Guilty movie review: Karan Johar and Netflix atone for past sins, Kiara Advani is a revelation

Guilty Director  - Ruchi Narain Cast  - Kiara Advani, Gurfateh Singh Pirzada, Akansha Ranjan Kapoor, Taher Shabbir  A  MeToo  joke is made five minutes into Guilty, the new Indian original on Netflix; a woman is slut-shamed within 10. Director Ruchi Narain’s film, during its opening act, positively challenges you to stick around. It feels like an assault on woke culture, and in several scenes, pretends like it’s an insensitive cousin to the terribly tone-deaf and shamelessly smug Section 375. But if you do stick around – and you should – you’ll be treated to the culmination of a two-year experiment. Guilty is the sort of movie Netflix has been trying to perfect ever since it waded into Bollywood; a seamless blend of Western values and desi drama. Like Kapoor & Sons, it comes across as a retroactive attempt by producer  Karan Johar  to atone for some of his past sins –  the most recent of which  Netflix was, ahem, guilty of being complicit in. Johar’s the only one, for i

Mrs Serial Killer movie review: Jacqueline Fernandez’s Netflix India film is more torturous than lockdown; one of the worst movies of 2020

Mrs Serial Killer Director  - Shirish Kunder Cast  - Jacqueline Fernandez, Manoj Bajpayee, Mohit Raina Much before Mrs Serial Killer even begins killing, you’d wish she just abandon going after her target and focus on you instead. You’d be willing to come quietly, without putting up any struggle at all. She could even torture you first; you’ll let her. If she messes up — as she tends to — and allows you to escape, you’ll return to her lair. This is a much better proposition than having to endure even a single extra minute of the new  Netflix film , starring  Jacqueline Fernandez  and Manoj Bajpayee as a couple from hell. From the director of Joker (not that one) and the writer of Happy New Year (exactly the one you’re thinking of), comes a film that somehow represents a career low for them both. Mrs Serial Killer has the emotional complexity and the progressive attitude of an Ekta Kapoor serial. At one point in the film, the least morally questionable character suggests that it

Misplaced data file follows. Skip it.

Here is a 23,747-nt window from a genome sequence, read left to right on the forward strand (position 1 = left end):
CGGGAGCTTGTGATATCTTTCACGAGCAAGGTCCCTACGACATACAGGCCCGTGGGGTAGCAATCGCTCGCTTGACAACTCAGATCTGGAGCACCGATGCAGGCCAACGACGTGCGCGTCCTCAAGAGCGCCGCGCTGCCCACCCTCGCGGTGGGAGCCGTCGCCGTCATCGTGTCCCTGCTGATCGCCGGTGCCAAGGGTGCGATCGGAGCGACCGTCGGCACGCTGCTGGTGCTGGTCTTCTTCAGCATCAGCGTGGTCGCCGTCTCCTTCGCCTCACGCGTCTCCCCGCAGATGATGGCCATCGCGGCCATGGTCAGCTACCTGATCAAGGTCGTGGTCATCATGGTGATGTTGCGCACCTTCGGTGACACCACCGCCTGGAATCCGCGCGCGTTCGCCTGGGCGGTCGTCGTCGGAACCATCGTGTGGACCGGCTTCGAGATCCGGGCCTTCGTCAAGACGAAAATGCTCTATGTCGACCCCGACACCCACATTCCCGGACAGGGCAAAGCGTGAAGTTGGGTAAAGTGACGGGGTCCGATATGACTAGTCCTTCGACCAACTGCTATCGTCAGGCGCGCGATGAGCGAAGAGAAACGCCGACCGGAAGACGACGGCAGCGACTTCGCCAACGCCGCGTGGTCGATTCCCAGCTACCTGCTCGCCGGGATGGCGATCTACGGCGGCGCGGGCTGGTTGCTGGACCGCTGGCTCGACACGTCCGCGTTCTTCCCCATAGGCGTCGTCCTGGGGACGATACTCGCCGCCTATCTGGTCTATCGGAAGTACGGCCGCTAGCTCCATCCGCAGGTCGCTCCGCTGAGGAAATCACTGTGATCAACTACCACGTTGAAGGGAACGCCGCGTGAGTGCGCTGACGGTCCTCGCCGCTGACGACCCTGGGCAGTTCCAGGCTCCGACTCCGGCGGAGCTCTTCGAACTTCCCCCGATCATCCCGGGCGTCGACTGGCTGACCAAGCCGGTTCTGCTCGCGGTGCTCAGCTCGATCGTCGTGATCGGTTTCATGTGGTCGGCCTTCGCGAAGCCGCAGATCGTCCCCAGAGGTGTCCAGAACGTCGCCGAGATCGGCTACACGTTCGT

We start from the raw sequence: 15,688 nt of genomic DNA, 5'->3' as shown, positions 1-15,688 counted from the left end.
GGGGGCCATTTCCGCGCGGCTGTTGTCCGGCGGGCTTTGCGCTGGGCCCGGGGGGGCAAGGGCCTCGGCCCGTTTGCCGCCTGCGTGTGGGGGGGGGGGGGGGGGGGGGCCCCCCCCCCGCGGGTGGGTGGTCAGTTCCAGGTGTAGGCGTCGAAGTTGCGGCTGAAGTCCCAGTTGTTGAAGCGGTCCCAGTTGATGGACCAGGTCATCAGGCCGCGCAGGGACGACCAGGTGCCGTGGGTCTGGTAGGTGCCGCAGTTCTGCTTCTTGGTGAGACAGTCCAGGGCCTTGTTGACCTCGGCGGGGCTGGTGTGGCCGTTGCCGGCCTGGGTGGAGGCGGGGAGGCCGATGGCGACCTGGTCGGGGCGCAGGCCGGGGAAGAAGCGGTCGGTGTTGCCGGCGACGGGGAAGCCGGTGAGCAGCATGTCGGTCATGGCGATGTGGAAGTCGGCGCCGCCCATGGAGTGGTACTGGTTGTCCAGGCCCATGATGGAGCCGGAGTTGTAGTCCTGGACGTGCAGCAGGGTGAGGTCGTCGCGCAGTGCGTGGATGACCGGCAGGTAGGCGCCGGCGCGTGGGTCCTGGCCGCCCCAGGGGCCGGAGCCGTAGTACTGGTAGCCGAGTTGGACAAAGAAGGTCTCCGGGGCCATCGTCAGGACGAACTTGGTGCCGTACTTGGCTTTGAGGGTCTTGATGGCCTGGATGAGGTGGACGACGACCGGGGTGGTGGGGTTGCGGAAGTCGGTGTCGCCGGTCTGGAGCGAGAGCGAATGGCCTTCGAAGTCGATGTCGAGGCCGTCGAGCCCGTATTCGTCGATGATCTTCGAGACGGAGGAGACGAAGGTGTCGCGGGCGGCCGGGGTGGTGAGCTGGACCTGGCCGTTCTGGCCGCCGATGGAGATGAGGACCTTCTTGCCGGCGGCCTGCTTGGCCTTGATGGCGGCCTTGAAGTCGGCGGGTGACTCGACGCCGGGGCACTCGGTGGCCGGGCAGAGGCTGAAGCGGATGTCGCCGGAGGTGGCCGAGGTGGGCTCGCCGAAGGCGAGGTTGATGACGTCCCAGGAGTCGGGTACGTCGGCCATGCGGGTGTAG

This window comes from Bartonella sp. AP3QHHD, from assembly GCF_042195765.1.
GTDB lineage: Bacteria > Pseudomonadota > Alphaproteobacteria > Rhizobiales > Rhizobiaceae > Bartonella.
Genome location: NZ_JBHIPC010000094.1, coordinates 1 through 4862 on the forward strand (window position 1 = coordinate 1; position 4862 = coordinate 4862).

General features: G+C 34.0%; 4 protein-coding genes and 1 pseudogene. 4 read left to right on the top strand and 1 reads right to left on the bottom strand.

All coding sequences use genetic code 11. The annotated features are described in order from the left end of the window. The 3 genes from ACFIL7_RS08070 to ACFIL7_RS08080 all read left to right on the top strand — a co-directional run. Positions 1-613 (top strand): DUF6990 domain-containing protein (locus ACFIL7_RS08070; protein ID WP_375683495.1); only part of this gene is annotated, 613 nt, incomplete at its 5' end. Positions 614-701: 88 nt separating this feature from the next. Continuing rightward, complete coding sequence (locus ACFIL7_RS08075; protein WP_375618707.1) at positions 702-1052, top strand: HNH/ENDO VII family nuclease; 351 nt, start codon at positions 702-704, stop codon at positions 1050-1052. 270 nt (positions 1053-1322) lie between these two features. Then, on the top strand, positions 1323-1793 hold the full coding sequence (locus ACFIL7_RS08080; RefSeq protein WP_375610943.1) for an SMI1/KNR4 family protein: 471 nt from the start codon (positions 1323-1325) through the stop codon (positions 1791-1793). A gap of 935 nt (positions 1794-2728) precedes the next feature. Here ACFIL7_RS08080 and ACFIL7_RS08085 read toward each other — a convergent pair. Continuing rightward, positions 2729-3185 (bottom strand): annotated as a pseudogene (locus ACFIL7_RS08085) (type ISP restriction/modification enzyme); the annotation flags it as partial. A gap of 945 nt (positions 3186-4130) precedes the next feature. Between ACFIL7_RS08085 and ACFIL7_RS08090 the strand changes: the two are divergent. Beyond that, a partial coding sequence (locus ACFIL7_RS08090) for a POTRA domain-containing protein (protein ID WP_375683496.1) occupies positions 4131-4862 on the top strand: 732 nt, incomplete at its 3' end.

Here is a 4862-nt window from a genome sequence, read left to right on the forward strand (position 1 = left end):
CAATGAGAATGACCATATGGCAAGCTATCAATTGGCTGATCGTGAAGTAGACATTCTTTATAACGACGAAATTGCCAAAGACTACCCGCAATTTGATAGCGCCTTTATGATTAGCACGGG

“Extraction” is based on a graphic novel that was written, and is now adapted by, "Avengers: Endgame" co-director Joe Russo as a starring vehicle for Thor himself, Chris Hemsworth. Shorn of his blonde locks, his mighty hammer, and his sense of humor, Hemsworth plays a superhero mercenary for hire named Tyler Rake. With a name like that, you can bet your last money that at some point during the film’s 116-minute runtime, Tyler will take a baddie out with the garden instrument that bears his name. It’s a gnarly kill, right through the eyes of one of the hundreds of expendable extras. Such grotesquerie signifies just how hard the R-rating will be on this Netflix release; heads are treated poorly, broken bones protrude and bodies are flung from buildings and riddled with bullets. Not that I’m complaining, mind you, considering how welcome it is that stunt coordinator-turned-director Sam Hargrove frames the carnage in well-edited, easy-to-follow chunks. I’m just letting you